Using pathogenic fungi to eradicate coca, opium, or other illicit drug crops is too risky because there is not enough data about how to control them and what effect the could have on people and the environment, according to a panel of scientists commissioned to study the subject by the Office of National Drug Control Policy (ONDCP—the drug czar's office).
The finding came in a report, Feasibility of Using Mycoherbicides for Controlling Illicit Drug Crops, which was released Wednesday by a panel of scientists convened by the National Research Council (NRC). ONDCP requested the report after it was required do to so by Congress in its 2006 budget authorization bill.
Mycoherbicides are killer fungi that can be targeted at specific plants and reproduce themselves, staying in the soil for years. Hard-line drug control advocates have urged their use against coca in Colombia and opium in Afghanistan, seeing them as a potential "magic bullet" that could eliminate drug problems at the source. But Colombia rejected the use of mycoherbicides in 2002 and the Afghan government has strongly signaled that it is not interested in using them there.
The NRC scientists found that the evidence base to support using mycoherbicides, known was scanty. "Questions about the degree of control that could be achieved with such mycoherbicides, as well as uncertainties about their potential effects on non-target plants, microorganisms, animals, humans, and the environment must be addressed before considering deployment," they said.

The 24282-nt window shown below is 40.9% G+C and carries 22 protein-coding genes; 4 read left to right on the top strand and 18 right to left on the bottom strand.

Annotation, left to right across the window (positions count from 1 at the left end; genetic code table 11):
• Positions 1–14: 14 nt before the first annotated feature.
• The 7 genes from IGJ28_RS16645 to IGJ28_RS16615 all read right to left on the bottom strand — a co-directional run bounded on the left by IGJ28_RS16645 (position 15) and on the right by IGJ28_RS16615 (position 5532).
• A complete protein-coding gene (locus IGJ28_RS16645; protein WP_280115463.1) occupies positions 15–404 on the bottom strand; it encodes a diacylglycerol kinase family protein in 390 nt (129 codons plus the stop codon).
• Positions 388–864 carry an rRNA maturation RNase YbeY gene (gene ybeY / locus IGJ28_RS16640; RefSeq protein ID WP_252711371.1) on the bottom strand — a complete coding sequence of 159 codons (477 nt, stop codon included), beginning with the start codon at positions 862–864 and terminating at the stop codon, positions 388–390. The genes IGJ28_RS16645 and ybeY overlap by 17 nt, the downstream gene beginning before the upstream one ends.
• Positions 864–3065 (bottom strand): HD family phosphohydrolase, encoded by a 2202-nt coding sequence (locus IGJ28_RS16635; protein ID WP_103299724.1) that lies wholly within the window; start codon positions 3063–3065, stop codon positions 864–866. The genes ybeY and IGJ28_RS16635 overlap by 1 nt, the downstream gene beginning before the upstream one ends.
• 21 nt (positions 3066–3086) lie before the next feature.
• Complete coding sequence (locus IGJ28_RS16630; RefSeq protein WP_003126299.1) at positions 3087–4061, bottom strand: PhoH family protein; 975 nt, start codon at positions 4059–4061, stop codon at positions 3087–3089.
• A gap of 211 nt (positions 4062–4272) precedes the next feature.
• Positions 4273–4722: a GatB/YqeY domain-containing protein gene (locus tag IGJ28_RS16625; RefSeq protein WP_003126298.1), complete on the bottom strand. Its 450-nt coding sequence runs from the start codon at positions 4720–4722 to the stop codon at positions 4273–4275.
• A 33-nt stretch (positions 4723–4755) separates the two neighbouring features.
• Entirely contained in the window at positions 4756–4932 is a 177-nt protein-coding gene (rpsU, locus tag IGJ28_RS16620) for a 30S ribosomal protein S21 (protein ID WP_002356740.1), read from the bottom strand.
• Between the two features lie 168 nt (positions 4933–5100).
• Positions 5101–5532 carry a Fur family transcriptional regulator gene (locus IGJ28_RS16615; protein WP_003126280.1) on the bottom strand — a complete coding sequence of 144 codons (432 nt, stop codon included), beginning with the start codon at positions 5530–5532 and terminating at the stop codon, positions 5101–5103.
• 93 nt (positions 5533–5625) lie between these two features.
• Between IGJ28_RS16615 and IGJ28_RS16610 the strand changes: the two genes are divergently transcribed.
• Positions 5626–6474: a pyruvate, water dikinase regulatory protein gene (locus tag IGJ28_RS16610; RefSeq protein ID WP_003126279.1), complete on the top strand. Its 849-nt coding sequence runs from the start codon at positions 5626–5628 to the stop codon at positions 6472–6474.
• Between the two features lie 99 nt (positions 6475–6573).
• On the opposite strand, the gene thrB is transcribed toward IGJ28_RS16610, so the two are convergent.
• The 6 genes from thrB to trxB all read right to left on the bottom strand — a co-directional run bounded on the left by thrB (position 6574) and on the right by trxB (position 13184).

The panel did not reject outright the use of mycoherbicides; instead, it recommended "research to study several candidate strains of each fungus in order to identify the most efficacious under a broad array of environmental conditions." But it warned that "conducting the research does not guarantee that a feasible mycoherbicide product will result, countermeasures can be developed against mycoherbicides, and there are unavoidable risks from releasing substantial numbers of living organisms into an ecosystem."
The use of mycoherbicides would require meeting multiple domestic regulatory requirements, as well as possible additional regulations and agreements before being used on drug crops in foreign countries, the report noted. That might also prove problematic because "approval to conduct tests in countries where mycoherbicides might be used has been difficult or impossible to obtain in the past."
Congressional and bureaucratic drug warriors are going to have to look elsewhere for their "magic bullet" to win the war on drugs—unless they're in the mood to appropriate more funds for more research that may or may not come up with a workable mycoherbicide. Then all they would have to do is sell the idea to the government of the country they want to spray it on.
December 02, 2011, 11:26pm
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Drug Crop-Killing Fungi Too Risky, Scientists Say